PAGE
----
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Statins May Improve Wound Healing

Improved tensile strength and faster wound-healing rates, plus earlier wound epithelialization

Statins May Improve Wound Healing

THURSDAY, Aug. 7, 2014 (HealthDay News) -- Statin therapy can improve wound healing, according to a review published in the August issue of the Annals of Thoracic Surgery.

Gerard J. Fitzmaurice, from Our Lady's Children's Hospital in Dublin, and colleagues conducted a systematic review to examine the effect of statin therapy on wound healing. Data from 20 studies were included in the review.

The researchers found that most trials were of good quality, with a strong theoretical base, although human trials were scarce. Systemic statin treatment correlated with improved tensile strength, with up to an 80 percent greater wound-breaking strength combined with faster wound-healing rates (13 versus 18.7 days; P < 0.0001). In addition, there was a 30 percent earlier rate of wound epithelialization and a smaller scar surface area. These effected may be mediated by inhibition of farnesyl pyrophosphate.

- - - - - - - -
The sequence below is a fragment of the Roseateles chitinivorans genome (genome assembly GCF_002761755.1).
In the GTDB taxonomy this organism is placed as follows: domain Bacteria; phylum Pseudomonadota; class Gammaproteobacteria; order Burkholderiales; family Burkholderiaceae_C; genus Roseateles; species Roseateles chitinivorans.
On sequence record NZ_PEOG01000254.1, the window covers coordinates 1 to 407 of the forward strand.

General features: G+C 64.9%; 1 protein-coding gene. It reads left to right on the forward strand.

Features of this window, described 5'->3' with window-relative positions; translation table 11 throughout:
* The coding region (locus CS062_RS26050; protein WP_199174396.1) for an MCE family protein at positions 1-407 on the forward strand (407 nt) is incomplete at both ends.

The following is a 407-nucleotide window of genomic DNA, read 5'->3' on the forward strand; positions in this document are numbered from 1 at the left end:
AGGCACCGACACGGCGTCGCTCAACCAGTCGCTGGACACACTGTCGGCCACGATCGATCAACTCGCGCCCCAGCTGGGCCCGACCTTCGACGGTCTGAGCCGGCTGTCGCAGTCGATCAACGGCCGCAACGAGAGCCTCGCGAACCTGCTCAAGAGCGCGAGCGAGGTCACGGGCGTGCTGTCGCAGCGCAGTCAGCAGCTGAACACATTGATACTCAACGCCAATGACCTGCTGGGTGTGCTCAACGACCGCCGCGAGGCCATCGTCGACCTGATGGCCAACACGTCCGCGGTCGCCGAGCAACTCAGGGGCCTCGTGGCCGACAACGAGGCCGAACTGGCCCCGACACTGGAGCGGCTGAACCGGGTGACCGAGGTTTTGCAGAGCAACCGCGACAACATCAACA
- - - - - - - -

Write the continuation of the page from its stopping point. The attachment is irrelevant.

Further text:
"In conclusion, statin therapy has the potential to improve wound healing and mechanical strength through augmentation of the normal inflammatory response in experimental wound models," the authors write. "We anticipate that statins could provide a valuable adjunct to surgeons in the augmentation of wound healing, and certainly, completion of a human trial will facilitate an answer to this important question."

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